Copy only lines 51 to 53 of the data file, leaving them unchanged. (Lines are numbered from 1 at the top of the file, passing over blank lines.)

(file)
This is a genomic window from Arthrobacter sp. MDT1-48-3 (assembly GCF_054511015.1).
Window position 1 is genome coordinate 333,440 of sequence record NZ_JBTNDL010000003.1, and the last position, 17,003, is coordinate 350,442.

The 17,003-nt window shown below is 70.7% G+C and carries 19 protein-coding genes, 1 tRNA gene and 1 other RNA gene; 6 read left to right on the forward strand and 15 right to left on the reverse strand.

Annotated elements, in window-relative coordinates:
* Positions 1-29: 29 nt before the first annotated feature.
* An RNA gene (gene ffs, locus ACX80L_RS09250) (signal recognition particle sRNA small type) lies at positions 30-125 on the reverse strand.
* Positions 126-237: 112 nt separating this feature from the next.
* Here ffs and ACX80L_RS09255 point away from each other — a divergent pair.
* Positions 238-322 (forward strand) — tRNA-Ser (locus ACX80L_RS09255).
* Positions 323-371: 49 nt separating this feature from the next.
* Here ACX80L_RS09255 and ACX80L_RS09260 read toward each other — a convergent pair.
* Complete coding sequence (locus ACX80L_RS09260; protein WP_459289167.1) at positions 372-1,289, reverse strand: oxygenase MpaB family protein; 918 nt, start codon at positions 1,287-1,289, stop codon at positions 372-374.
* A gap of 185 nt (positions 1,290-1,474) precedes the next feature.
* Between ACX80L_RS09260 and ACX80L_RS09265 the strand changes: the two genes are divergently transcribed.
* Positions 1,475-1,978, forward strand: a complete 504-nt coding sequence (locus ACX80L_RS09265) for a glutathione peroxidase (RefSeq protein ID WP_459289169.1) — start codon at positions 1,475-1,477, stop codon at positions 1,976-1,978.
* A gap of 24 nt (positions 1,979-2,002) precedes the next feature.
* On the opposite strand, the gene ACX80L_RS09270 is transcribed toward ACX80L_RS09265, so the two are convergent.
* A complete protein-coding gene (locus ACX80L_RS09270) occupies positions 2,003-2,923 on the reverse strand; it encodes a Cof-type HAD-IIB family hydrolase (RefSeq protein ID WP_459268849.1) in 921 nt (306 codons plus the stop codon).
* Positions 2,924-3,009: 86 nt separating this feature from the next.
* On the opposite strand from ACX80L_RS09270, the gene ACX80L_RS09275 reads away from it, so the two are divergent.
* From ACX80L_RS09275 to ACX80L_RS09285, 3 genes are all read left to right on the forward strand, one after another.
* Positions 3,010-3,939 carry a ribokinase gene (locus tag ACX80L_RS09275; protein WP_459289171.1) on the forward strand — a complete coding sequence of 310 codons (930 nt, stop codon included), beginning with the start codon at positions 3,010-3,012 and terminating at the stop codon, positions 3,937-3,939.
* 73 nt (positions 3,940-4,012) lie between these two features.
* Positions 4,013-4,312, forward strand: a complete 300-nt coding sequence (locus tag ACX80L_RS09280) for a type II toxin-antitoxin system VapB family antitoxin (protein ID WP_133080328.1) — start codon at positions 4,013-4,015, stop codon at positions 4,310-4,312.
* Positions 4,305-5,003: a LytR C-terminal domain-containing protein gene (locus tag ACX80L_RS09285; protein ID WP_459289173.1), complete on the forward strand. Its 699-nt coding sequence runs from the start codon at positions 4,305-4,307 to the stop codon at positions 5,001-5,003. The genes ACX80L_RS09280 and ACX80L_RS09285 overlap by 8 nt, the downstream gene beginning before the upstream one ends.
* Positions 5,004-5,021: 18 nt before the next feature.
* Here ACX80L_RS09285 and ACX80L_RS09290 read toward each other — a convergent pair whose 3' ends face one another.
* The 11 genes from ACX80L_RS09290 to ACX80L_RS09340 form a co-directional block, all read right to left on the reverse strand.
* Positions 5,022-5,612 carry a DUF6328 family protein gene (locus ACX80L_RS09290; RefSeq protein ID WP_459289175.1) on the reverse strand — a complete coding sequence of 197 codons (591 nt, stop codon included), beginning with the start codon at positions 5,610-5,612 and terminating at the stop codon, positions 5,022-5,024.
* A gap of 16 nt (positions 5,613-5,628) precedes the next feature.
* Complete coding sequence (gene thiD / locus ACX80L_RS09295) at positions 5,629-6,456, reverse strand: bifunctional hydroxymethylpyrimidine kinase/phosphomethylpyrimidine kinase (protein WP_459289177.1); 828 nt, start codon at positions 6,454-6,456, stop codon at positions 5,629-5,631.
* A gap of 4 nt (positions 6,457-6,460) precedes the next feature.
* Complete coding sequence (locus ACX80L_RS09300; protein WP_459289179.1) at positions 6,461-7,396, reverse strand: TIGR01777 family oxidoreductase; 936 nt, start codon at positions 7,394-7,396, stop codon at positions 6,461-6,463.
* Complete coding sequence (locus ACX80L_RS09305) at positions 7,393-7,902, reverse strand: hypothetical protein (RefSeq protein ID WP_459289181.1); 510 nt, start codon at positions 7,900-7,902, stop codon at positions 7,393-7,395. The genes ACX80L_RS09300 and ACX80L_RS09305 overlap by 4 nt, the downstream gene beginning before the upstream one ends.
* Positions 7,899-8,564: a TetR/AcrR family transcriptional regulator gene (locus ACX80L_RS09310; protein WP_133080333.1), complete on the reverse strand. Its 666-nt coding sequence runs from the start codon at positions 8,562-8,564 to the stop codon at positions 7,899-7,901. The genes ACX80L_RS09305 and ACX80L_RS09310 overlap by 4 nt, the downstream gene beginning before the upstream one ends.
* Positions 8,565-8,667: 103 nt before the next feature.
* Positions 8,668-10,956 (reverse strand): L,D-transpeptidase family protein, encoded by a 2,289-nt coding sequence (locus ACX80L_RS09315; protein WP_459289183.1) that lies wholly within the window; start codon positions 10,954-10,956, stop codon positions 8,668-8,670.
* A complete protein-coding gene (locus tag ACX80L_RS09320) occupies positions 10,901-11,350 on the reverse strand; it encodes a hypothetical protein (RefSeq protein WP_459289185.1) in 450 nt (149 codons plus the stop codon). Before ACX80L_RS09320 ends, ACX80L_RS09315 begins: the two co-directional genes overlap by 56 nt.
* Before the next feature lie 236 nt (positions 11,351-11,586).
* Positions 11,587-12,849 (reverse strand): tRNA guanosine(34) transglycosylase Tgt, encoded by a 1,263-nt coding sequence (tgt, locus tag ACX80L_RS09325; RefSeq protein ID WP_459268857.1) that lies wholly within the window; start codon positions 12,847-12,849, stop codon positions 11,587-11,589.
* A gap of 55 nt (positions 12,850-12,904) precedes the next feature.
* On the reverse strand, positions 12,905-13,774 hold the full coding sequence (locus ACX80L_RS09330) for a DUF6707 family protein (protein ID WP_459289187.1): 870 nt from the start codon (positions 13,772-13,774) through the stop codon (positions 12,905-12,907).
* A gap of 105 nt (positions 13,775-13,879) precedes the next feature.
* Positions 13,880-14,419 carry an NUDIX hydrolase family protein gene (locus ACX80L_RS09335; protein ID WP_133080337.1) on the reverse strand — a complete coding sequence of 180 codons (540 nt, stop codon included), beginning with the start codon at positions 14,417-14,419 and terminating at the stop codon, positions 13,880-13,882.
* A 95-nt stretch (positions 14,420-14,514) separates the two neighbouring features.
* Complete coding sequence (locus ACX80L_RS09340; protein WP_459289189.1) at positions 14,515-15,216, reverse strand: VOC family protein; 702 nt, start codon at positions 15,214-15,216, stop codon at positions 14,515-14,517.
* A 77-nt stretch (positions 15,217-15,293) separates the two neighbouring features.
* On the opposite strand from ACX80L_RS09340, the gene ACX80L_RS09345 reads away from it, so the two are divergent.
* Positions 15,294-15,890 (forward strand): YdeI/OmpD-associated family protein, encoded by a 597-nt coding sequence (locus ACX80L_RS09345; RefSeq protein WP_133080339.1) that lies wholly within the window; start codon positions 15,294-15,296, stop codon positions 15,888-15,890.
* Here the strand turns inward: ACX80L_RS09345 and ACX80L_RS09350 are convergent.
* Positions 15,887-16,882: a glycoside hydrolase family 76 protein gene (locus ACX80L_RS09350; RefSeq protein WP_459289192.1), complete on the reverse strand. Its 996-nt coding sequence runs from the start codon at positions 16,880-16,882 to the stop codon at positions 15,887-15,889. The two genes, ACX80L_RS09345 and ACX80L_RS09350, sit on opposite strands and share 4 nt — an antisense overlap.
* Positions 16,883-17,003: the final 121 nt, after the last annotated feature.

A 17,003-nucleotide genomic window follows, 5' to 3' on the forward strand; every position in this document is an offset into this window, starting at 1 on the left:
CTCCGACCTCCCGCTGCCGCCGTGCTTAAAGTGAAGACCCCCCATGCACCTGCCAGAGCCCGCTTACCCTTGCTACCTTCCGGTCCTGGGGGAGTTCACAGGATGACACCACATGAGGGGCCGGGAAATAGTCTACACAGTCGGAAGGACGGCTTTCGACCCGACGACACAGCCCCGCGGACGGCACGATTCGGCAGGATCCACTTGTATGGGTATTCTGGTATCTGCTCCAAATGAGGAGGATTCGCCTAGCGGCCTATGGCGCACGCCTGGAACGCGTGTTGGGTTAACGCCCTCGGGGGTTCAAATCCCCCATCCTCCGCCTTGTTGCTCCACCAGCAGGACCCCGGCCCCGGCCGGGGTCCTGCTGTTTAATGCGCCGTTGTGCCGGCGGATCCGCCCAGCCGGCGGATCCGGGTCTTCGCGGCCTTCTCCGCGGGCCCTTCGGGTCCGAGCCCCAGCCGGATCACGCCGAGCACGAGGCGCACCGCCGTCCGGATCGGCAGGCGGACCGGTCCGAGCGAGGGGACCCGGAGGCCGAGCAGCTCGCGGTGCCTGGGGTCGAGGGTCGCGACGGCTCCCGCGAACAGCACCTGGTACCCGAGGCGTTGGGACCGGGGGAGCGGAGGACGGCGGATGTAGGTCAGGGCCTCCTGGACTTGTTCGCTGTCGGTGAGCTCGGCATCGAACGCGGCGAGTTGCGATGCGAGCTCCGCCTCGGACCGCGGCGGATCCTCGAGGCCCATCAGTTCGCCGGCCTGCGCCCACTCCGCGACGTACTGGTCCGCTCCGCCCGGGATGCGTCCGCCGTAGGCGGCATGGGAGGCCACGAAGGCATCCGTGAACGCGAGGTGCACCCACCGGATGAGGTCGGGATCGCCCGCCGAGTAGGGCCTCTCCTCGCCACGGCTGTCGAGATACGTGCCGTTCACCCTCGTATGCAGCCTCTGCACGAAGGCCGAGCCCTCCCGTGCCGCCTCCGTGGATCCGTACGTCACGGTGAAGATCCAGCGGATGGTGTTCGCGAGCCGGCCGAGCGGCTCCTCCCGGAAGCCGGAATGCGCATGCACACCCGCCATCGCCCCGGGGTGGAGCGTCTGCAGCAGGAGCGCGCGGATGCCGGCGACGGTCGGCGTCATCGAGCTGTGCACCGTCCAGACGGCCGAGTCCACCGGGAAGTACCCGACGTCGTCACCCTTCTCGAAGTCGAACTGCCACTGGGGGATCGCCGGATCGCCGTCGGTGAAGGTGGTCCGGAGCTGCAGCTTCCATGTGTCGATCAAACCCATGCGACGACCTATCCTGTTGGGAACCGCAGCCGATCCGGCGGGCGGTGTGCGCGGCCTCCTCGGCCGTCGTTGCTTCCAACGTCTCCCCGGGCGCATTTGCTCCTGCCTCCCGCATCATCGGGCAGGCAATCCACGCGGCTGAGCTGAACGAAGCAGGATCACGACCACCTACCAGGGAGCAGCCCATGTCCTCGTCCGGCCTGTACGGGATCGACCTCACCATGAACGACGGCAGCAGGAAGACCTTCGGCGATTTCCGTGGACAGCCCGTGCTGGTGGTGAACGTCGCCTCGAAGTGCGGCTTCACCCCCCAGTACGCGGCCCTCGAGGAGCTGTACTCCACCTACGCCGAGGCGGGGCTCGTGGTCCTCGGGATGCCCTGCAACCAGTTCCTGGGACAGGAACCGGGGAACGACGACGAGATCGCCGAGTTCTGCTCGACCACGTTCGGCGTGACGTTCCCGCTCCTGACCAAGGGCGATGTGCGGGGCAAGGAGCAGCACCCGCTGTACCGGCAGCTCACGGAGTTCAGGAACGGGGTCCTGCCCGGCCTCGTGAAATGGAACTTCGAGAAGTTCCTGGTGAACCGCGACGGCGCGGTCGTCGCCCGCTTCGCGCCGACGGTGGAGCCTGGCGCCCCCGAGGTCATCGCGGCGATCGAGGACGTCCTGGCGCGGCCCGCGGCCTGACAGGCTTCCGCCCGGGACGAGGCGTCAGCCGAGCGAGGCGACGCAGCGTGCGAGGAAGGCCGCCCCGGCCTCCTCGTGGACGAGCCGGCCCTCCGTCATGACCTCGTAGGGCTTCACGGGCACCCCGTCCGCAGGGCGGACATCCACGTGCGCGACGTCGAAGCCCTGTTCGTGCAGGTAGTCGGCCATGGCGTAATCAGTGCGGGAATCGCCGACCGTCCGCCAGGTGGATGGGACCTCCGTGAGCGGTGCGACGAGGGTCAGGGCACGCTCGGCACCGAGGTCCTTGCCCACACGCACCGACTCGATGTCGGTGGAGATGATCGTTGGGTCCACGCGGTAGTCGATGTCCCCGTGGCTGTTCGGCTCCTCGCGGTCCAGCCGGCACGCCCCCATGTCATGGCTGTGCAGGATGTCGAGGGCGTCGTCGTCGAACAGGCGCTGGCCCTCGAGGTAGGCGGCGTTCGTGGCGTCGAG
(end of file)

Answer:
* Positions 15,887-16,882: a glycoside hydrolase family 76 protein gene (locus ACX80L_RS09350; RefSeq protein WP_459289192.1), complete on the reverse strand. Its 996-nt coding sequence runs from the start codon at positions 16,880-16,882 to the stop codon at positions 15,887-15,889. The two genes, ACX80L_RS09345 and ACX80L_RS09350, sit on opposite strands and share 4 nt — an antisense overlap.
* Positions 16,883-17,003: the final 121 nt, after the last annotated feature.

A 17,003-nucleotide genomic window follows, 5' to 3' on the forward strand; every position in this document is an offset into this window, starting at 1 on the left: